The story of Nujood, Arwa, Reem and many other Yemeni girls [Archives:2008/1180/Viewpoint]

August 11 2008

Nadia Al-Saqqaf
There were three girls, each sharing only the same tragedy but for almost totally different reasons and under varying circumstances.

First there was Nujood, 9 years old, who comes from an extremely poor and illiterate family at the suburbs of Sana'a. Nujood's family was one of those many poor people who were crushed into submission. In other words they were passive to the extent that nothing much mattered. At the prospect of getting some money, Nujood's father happily married her off to a village in Hajja where she stayed for two months. Her older brother didn't see anything wrong in getting his sister married off at such a young age. “All girls get married, what the problem? She is with her husband.” He said.

When she ran away to the court and got a sympathetic judge to look into her case and a strong lawyer who advocates for children's rights, she finally was divorced. Especial thanks were to national and international media who embarrassed the father into reclaiming his job as the protector of Nujood. Now she lives with her family and is considered a source of income through her connections with civil society and media who give her money to simply be there and talk about her story or accept to be photographed.

Second there was Arwa, a child of 8 who also belongs to a poor family but this time in Jibla of Ibb governorate. Her family was relying on a relative who lived in their house and helped support their living. This man eventually asked to marry Arwa's older sister. Her father being quite old left the decision to his young careless wife, who decided it would be better if Arwa was married off instead since she needed the older daughter to help at the house work anticipating that the new couple would eventually move out. The man stayed in the house for two weeks until Arwa fled and with the assistance of a woman she knew, she arrived at the local police station only to be claimed by a distant relative who took care of her until she got divorced. Today she is rotating between her home and her relative's home, while her ex-husband is still living in her father's house. Through his tears, her ageing father says he regrets it, the mother has no comment. And Arwa seems much traumatized by the whole issue.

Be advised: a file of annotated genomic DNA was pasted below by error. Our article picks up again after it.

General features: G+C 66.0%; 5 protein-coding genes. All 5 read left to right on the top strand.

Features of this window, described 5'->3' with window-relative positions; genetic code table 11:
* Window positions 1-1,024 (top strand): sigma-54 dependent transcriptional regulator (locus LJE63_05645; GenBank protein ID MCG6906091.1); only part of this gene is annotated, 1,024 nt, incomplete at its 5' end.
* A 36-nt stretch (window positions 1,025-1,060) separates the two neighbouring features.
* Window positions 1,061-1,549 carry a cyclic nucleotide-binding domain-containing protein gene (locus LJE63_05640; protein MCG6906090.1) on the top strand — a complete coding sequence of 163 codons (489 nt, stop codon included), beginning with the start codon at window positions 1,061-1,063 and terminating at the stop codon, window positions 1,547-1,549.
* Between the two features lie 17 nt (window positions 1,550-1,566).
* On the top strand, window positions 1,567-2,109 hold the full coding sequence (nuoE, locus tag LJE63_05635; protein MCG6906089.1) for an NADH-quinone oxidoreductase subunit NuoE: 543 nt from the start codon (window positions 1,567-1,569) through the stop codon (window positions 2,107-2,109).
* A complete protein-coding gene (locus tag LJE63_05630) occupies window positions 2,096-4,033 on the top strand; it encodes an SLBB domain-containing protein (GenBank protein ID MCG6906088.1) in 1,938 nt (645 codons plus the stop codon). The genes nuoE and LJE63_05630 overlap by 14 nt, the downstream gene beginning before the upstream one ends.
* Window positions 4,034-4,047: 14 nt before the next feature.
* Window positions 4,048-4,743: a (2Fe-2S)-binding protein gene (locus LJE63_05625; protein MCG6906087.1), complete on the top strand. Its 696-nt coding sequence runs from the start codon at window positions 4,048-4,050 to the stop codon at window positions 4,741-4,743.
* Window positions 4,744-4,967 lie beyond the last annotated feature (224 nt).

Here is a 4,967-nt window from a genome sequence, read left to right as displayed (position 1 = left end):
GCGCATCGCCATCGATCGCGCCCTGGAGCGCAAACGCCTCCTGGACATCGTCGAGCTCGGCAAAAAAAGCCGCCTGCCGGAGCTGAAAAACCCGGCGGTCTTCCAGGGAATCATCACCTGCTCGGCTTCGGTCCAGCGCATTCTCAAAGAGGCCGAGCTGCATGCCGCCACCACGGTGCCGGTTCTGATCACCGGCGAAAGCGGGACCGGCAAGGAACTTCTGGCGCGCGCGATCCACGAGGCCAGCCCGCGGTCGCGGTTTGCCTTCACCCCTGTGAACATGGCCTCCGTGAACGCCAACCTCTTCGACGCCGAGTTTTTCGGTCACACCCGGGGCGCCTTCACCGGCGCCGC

Finally there is Reem, the classic story of father and mother divorced. Father kidnaps daughter, gets her married off to get back at the mother. Reem runs away to her mother who hides her from dad and pleads with the judicial system to get her 12 years old daughter divorced from a husband who raped her every day for at least two weeks before her escape. She is still in the hiding, and the judicial system is on vacation for the next two months because the judges are keeping fast.

Today, we celebrate those three girls because they have one thing in common in addition to getting married at an early age; they said no, and ran for their lives.

There are thousands of Yemeni girls who do not have the courage or who are afraid that the alternative to their hellish marriage is a lot worse. And this is why we, as responsible human beings need to create an institutionalized mechanism to shelter those girls and provide them with a better alternative. There would be no point in sympathizing and praising those girls if at the end of the day we all go home and they have no where to turn to. We need to put our heads together and reach out to Nujood, Arwa and Reem, and many more who are still living in the shadows of a passive society that when injustice befalls on its most vulnerable members, prefers to turn the other way.